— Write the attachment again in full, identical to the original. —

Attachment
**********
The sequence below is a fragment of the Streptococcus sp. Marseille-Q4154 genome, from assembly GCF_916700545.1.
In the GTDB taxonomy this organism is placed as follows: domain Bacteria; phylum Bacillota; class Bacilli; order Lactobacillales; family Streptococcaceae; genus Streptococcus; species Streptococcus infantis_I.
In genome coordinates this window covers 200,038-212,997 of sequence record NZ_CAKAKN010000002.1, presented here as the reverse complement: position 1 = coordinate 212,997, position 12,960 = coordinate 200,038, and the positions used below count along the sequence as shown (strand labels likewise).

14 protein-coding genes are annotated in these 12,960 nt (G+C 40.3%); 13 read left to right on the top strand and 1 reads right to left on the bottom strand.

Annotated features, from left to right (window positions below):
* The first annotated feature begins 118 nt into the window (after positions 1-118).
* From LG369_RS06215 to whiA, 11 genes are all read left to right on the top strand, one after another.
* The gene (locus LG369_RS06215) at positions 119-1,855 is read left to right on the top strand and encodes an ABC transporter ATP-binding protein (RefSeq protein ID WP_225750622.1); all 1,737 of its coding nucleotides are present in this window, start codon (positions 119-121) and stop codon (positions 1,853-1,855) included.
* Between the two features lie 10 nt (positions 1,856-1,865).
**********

The sequence below is a fragment of the Streptococcus sp. Marseille-Q4154 genome, from assembly GCF_916700545.1.
In the GTDB taxonomy this organism is placed as follows: domain Bacteria; phylum Bacillota; class Bacilli; order Lactobacillales; family Streptococcaceae; genus Streptococcus; species Streptococcus infantis_I.
In genome coordinates this window covers 200,038-212,997 of sequence record NZ_CAKAKN010000002.1, presented here as the reverse complement: position 1 = coordinate 212,997, position 12,960 = coordinate 200,038, and the positions used below count along the sequence as shown (strand labels likewise).

14 protein-coding genes are annotated in these 12,960 nt (G+C 40.3%); 13 read left to right on the top strand and 1 reads right to left on the bottom strand.

Annotated features, from left to right (window positions below):
* The first annotated feature begins 118 nt into the window (after positions 1-118).
* From LG369_RS06215 to whiA, 11 genes are all read left to right on the top strand, one after another.
* The gene (locus LG369_RS06215) at positions 119-1,855 is read left to right on the top strand and encodes an ABC transporter ATP-binding protein (RefSeq protein ID WP_225750622.1); all 1,737 of its coding nucleotides are present in this window, start codon (positions 119-121) and stop codon (positions 1,853-1,855) included.
* Between the two features lie 10 nt (positions 1,856-1,865).